United States District Court, D. Rhode Island
MEMORANDUM AND ORDER
MARY M. LISI, District Judge.
This matter is before the Court on Plaintiff's, Clark Capital Management ("Plaintiff"), motion to dismiss Defendant's, Navigator Investments, LLC ("Defendant"), counterclaim pursuant to Fed.R.Civ.P. 12(b)(6).
Plaintiff brings this action against Defendant, alleging, among other things, that Defendant, through its use of the designation "NAVIGATOR INVESTMENTS, " infringed upon Plaintiff's rights in its "NAVIGATOR" family of trademarks. Defendant asserts two counterclaims: (1) cancellation of Plaintiff's Registration No. 3, 970, 349 for "NAVIGATOR" on the basis of fraud, and (2) declaratory relief pursuant to 28 U.S.C. § 2201. At a hearing on the motion to dismiss, the Court granted Plaintiff's motion on the declaratory relief counterclaim but allowed Defendant leave to amend. The Court took the cancellation counterclaim under advisement. Having reviewed the counterclaim as pled and the pertinent case law, the Court concludes that Defendant has not pled sufficient facts to survive Plaintiff's motion to dismiss the cancellation counterclaim.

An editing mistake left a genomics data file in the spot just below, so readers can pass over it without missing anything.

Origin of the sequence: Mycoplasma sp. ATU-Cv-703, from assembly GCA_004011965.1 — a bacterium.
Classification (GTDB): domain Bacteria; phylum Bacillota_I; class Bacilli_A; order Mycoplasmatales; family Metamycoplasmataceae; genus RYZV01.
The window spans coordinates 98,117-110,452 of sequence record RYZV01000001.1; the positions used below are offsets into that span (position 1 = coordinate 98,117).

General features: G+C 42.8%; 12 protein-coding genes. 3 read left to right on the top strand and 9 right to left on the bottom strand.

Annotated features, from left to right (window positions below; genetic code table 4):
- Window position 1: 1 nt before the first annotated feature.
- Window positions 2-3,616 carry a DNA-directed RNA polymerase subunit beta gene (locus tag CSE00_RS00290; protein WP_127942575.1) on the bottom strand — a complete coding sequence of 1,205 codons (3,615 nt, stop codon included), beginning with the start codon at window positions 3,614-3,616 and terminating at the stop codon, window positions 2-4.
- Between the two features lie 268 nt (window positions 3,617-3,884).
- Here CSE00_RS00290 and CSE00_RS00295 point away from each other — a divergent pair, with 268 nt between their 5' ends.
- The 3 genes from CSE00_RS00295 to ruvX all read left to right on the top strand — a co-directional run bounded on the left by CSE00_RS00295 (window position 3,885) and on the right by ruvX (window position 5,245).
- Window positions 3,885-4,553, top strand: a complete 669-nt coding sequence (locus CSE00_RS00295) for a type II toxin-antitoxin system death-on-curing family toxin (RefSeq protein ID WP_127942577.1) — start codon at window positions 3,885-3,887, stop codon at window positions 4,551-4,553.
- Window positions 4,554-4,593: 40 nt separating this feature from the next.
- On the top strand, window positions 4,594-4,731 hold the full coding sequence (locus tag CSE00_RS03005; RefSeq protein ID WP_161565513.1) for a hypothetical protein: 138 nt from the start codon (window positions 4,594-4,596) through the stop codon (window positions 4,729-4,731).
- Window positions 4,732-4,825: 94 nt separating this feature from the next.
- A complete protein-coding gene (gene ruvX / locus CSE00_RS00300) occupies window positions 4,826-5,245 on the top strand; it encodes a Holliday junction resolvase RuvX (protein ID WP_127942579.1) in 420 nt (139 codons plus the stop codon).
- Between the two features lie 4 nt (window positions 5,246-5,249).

II. Standard of Review
Courts apply the same standard to motions to dismiss a counterclaim pursuant to Fed.R.Civ.P. 12(b)(6) as they do when reviewing motions to dismiss a complaint. Lexington Luminance LLC v. Osram Sylvania Inc., 972 F.Supp.2d 88 (D. Mass. 2013;). The only issue for the Court to decide in a 12(b)(6) motion to dismiss is "whether, construing the well-pleaded facts of the [counterclaim] in the light most favorable to the [pleader], the [counterclaim] states a claim for which relief can be granted." Ocasio-Hernandez v. Fortuno-Burset, 640 F.3d 1, 7 (1st Cir. 2011). In order to withstand a motion to dismiss, a counterclaim "must contain sufficient factual matter... to state a claim to relief that is plausible on its face." Katz v. Pershing, LLC, 672 F.3d 64, 72-73 (1st Cir. 2012) (internal quotation marks omitted). The pleader is required to "include factual content that allows the court to draw the reasonable inference that the defendant is liable for the misconduct alleged." Id. at 73 (internal quotation marks omitted).